Table 2. Summary statistical results from each comparison test.

Figure #

Scenario

With Rainfall Values

 

Rainfall Influenced Values Are Removed

r2

Multiplier/Slope

 

r2

Multiplier/Slope

2

L~50 vs. M~50

.928

.902

 

.850

.982

3

L~50 vs. S~50

.836

.911

 

.612

.998

4

L~WS vs. M~WS

.934

.932

 

.596

.989

5

L~WS vs. S~WS

.836

1.03

 

.453

1.02

6

L~50 vs. L~WS

.951

.875

 

.781

.850

7

M~50 vs. M~WS

.931

.900

 

.662

.864

8

S~50 vs. S~WS

.955

.932

 

.654

.917

Float Rod Length Affected by a Smaller Pan Size

One condition that may limit the applicability of the smaller pans is related to the float rod extension capability. In the design of the EASY Pan, heavy textured soils and deep rooted crops would allow the float rod to be extended for greater soil water holding capacity and a longer time between needed irrigations. Obviously, with a smaller pan, the float rod cannot be extended as far because the float will eventually contact the opposite side of the pan or be influenced by low water level conditions (may hit the bottom of the pan). The medium sized pan will allow the float rod to be extended to the same length as in the large pan with no limitations. The small pan would allow the float rod to be extended to only the 9-inch position.

Summary and Conclusions

Different sized pans were evaluated for their potential to be used as EASY Pans for scheduling irrigations under sprinkler systems. Medium (8 gal.) and small (4 gal.) pans were compared to the standard large (17 gal.) pan as more economical alternatives. The medium pan responded quite similarly to the large pan under both 2-inch mesh screen and window screen covering conditions. The small pan exhibited reasonable agreement for both the 2-inch wire mesh screen and for the window screen.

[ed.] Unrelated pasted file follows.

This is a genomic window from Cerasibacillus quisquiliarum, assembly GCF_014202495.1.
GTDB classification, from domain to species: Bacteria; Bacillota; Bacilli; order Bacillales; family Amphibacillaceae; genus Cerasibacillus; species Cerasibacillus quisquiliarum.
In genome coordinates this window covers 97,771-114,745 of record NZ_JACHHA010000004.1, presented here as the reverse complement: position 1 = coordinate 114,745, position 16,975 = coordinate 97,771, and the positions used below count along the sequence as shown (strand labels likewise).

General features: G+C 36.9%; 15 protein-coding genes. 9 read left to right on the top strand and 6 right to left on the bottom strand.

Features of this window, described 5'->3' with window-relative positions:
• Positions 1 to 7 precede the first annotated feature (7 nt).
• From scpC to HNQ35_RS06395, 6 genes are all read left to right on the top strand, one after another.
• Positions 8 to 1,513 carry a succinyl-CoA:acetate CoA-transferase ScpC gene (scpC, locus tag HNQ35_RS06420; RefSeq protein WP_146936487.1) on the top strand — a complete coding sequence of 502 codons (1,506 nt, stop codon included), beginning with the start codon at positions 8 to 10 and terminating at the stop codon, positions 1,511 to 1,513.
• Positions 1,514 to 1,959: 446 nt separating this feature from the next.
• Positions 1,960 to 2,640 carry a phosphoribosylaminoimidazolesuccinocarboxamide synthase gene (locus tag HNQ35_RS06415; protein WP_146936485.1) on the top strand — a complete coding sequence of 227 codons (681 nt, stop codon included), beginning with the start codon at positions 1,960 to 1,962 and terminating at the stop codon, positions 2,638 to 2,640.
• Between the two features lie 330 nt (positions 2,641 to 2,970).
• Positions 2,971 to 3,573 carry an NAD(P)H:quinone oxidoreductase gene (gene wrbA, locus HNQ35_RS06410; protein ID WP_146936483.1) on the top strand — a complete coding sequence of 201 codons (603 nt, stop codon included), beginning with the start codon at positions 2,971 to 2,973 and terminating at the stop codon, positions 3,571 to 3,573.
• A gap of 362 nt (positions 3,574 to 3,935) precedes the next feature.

One potential constraint of the smallest pan is the limitation on the float rod extension. Under conditions where the effective root zone is deep, the soil water holding capacity is high, and the management allowed depletion (MAD) is large, the float rod may need to be extended to a point where the side of the pan or the depth may impact the float and the resulting readings.

In conclusion, the medium sized pan offers a potentially less expensive alternative to irrigation scheduling through the EASY Pan approach. The small pan has some limitations based on the conditions of this test. Use of the small pan, however, may be possible if the 2-inch wire mesh screen is the only one to be used, or if the parameters of the float rod degree change are modified.

References

Thomas, D. L., K. A. Harrison, J. E. Hook, and T. W. Whitley. 2001. UGA EASY Pan Irrigation Scheduler. University of Georgia, Cooperative Extension Service Bulletin 1201. 12 pp. http://pubs.caes. uga.edu/caespubs/pubcd/B1201.htm

Thomas, D. L., K. A. Harrison, and J. E. Hook. 2004. Sprinkler irrigation scheduling with the UGA EASY Pan: Performance Characteristics. Applied Engineering in Agriculture 20(4):439-445.


1 Senior Public Service Associate, Department of Biological & Agricultural Engineering, University of Georgia
2 Professor and Head, Department of Biological & Agricultural Engineering, Louisiana State University & Agricultural Center

Reviewed on Aug 1, 2012